How to Save Money When You Attend a Wedding in Singapore


Joanne Poh



Singaporean couples complain incessantly about how expensive it is to hold a wedding banquet here, but they conveniently leave out the fact that many are secretly hoping their wedding guests will subsidise the cost of the celebration with generous cash donations.

There is something a bit mercenary about the bridesmaids stationed at the reception area writing down the names of all the guests so the amounts each one gives can be tracked. Some couples even manage to make a tidy profit from their weddings.

Where does this leave the hapless wedding guests? Broke, of course. As a guest, financially speaking the wedding is a losing proposition. But what happens if you sincerely want to celebrate a friend’s nuptials but simply can’t afford to? Here are three tips that can keep your wallet intact.


Don’t be too embarrassed to pay less than the “market rate”

The last time I checked, people attended weddings as guests and not as paying customers. You give a cash gift because you want to, and not because you feel obliged to help the couple recoup the cost of the table. If a couple wants to hold a million dollar wedding that’s their business, and guests who sincerely can’t afford the cost shouldn’t feel obliged to fork out $200 just because that’s how much their seat costs.

If you are hell bent on attending a wedding, pay an amount that you can afford and that you are sincerely willing to give to the bride and groom, even if it is below market rate. If they are really your friends and understand your financial situation they will understand. If you don’t want to offend the couple by giving too little, you always have the option of not going for the wedding. That way, they can give up your seat to someone who will pay more.


Offer to help out at the wedding

If you’ve been invited to the wedding of someone close to you and really want to give generously but just can’t afford to, volunteer to help out at the wedding. Not only will a helping hand ease the burden of the already overstretched couple, it will also more often than not net you a cash gift in ang bao or other form. You get to show your support of the couple and give them practical help, while still reducing the financial burden to yourself.

If you’ve been invited to be one of the bridesmaids or groomsmen, the parents of the bride and groom are almost definitely going to prepare a cash gift to thank you. While this is unlikely to cover the cost of a generous ang bao, it does help a lot.

A caveat: this only applies if the bride and groom’s parents are Singaporean. If they’re not, well, let’s just say it’s less likely you’ll be expected to pay $100+ for an ang bao anyway—in some of the bigger European economies for example 50 euro (75 SGD) is seen as an acceptable wedding contribution.


Plan your outfit in advance and borrow if needed

The only occasions Singaporean men put on a suit are job interviews and wedding dinners. If you’re not a habitual wedding dinner attendee and haven’t changed your job in years, you might be at a loss as to what to wear to a wedding dinner at some five star hotel.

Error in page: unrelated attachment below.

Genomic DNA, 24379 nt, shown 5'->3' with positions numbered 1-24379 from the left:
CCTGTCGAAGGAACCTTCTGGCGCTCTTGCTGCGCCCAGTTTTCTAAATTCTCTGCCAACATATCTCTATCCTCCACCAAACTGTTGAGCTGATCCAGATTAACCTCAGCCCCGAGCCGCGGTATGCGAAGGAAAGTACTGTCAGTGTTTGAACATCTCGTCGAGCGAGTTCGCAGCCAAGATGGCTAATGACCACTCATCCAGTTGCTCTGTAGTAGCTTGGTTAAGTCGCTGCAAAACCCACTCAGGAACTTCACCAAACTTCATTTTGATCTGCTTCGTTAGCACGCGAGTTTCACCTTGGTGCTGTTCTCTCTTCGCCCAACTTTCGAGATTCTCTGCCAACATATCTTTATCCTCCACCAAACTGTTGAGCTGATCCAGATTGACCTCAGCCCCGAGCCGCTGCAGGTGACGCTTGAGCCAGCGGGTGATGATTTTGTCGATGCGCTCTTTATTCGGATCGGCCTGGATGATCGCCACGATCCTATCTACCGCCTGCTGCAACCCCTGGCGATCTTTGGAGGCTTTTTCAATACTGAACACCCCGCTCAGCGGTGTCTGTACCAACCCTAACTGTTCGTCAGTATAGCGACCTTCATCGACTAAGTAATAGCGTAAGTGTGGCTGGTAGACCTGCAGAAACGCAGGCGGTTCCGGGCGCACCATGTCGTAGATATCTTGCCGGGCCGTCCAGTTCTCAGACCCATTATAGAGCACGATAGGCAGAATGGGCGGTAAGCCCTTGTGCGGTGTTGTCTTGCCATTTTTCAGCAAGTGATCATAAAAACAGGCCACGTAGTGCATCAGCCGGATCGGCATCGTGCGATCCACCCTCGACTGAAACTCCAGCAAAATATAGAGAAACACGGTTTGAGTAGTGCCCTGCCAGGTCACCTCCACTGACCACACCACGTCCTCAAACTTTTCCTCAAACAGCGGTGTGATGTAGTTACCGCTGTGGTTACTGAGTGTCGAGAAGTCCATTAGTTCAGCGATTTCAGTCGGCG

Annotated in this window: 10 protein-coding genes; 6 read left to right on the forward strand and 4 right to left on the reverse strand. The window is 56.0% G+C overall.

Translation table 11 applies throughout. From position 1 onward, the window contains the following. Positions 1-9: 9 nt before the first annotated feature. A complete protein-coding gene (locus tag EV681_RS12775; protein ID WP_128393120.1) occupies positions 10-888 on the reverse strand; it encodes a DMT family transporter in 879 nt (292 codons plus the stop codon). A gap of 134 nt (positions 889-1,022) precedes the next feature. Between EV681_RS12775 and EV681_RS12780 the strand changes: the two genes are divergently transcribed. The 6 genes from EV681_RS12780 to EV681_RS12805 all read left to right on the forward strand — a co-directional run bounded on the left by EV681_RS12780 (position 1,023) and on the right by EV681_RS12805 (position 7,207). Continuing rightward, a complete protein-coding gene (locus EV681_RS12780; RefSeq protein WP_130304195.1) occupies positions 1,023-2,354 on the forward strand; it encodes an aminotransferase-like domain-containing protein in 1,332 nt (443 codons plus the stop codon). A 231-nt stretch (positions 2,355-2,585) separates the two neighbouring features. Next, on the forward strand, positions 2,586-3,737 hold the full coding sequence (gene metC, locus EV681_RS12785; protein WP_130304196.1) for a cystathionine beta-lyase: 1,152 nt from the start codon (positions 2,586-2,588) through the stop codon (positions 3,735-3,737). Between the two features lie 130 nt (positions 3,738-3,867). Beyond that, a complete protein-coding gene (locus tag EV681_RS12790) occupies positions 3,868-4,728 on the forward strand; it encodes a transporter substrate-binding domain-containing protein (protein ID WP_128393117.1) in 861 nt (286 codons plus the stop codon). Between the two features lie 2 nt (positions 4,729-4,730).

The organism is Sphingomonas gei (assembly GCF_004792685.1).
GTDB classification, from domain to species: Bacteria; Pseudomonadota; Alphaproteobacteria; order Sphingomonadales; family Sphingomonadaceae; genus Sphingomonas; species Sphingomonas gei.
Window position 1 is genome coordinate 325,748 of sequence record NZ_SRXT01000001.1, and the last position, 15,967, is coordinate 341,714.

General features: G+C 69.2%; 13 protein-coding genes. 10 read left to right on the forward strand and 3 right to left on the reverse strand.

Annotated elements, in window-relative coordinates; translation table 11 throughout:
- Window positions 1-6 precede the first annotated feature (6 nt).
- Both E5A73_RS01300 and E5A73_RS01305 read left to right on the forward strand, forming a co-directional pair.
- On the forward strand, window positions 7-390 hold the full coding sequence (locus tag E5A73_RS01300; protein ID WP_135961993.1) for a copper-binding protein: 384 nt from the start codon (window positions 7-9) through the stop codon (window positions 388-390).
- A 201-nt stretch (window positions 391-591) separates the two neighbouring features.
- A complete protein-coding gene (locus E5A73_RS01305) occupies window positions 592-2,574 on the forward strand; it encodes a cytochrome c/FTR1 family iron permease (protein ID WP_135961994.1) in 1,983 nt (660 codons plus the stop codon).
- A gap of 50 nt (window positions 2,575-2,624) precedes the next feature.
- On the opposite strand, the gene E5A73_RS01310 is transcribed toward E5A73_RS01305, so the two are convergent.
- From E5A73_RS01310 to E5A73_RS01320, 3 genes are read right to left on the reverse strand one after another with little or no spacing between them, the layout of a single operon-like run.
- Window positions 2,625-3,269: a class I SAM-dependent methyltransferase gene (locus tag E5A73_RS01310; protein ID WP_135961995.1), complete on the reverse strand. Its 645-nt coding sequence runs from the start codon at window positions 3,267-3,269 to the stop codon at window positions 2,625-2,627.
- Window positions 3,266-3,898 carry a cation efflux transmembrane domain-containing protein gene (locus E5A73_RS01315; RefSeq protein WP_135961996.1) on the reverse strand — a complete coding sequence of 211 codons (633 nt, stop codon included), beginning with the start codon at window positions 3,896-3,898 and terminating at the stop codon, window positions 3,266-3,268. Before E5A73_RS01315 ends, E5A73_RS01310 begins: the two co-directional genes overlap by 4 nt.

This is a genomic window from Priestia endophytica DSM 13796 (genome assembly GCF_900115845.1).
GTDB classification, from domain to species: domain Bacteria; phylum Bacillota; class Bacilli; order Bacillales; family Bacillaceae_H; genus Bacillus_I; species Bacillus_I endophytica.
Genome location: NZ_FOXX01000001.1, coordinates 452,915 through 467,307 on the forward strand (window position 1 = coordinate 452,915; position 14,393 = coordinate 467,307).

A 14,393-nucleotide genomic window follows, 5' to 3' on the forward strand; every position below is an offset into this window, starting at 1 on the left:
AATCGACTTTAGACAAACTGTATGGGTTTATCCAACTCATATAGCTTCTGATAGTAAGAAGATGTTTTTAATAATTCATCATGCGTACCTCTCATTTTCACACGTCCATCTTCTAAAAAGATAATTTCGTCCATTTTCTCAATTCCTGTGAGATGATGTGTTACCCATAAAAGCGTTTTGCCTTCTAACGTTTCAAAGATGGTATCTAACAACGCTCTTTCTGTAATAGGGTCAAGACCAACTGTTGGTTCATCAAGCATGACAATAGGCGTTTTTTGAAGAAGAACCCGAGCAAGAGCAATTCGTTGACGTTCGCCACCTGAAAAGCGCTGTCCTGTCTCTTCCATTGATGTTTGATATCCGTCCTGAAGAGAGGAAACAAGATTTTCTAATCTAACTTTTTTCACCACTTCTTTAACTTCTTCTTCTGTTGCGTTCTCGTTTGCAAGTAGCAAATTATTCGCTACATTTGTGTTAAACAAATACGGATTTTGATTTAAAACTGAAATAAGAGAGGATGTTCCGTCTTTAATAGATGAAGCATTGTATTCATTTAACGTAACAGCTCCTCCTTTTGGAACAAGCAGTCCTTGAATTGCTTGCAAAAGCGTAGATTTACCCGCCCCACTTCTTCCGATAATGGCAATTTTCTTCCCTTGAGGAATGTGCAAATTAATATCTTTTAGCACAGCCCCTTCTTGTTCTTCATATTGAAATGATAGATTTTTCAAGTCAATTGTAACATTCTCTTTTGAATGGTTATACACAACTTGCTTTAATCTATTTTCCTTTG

The situation gets more perplexing if you’re one of the bridesmaids or groomsmen to an ethnic Chinese couple who insist on having a gatecrashing session. You could be made to dress up in certain colours or even to wear ridiculous costumes.

All of the above can result in expensive clothing purchases unless you plan ahead. Start scouting for bargains to wear to the wedding once you RSVP, and not two days before the actual event. Avoid paying retail prices for anything if you can avoid it.

Need a pink bridesmaid’s dress but are the sort of person who wouldn’t be caught dead in the colour otherwise? Make arrangements to borrow from a friend or colleague so you can return the offending pink item right after the event, instead of buying something that will make you cringe for as long as it hangs in your closet. Otherwise, sniff out sales both online and off and consider buying cheaply on eBay or Carousell.

How do you budget whenever you attend a wedding? Tell us in the comments!

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Joanne Poh

In my previous life, I was a property lawyer who spent most of my time struggling to get out of bed or stuck in peak hour traffic. These days, as a freelance commercial writer, I work in bed, on the beach, in parks and at cafes, all while being really frugal. I like helping other people save money so they can stop living lives they don't like.

  • Edith Esquivel

    Do they really do that in Singapore? It’s a horrible horrible custom. I am from Mexico and people usually ask their closest people to be “godfathers” for everything they need at the wedding: cake godfather, wine godfather, church godfather, etc. This way, the godfather chooses the price and quality of the item, and also chooses if he/she is going to be a godfather in the first place. If you are not a godfather, at the wedding you can also pinch a bill of any denomination into the groom’s clothes. I don’t like any of these customs. I’d rather not have a wedding than force others to pay for it. My husband and I had a small wedding, the invitation said “no gifts please”, for 40 people aprox. After the civil ceremony, we invited our guests to have lunch at a nice restaurant with a beautiful garden, a glass of wine and by 8 or 9 in the evening everyone was leaving home. Maybe it wasn’t the wedding of the year, but we paid for everything, except the wine, since my mother-in-law insisted on helping with that.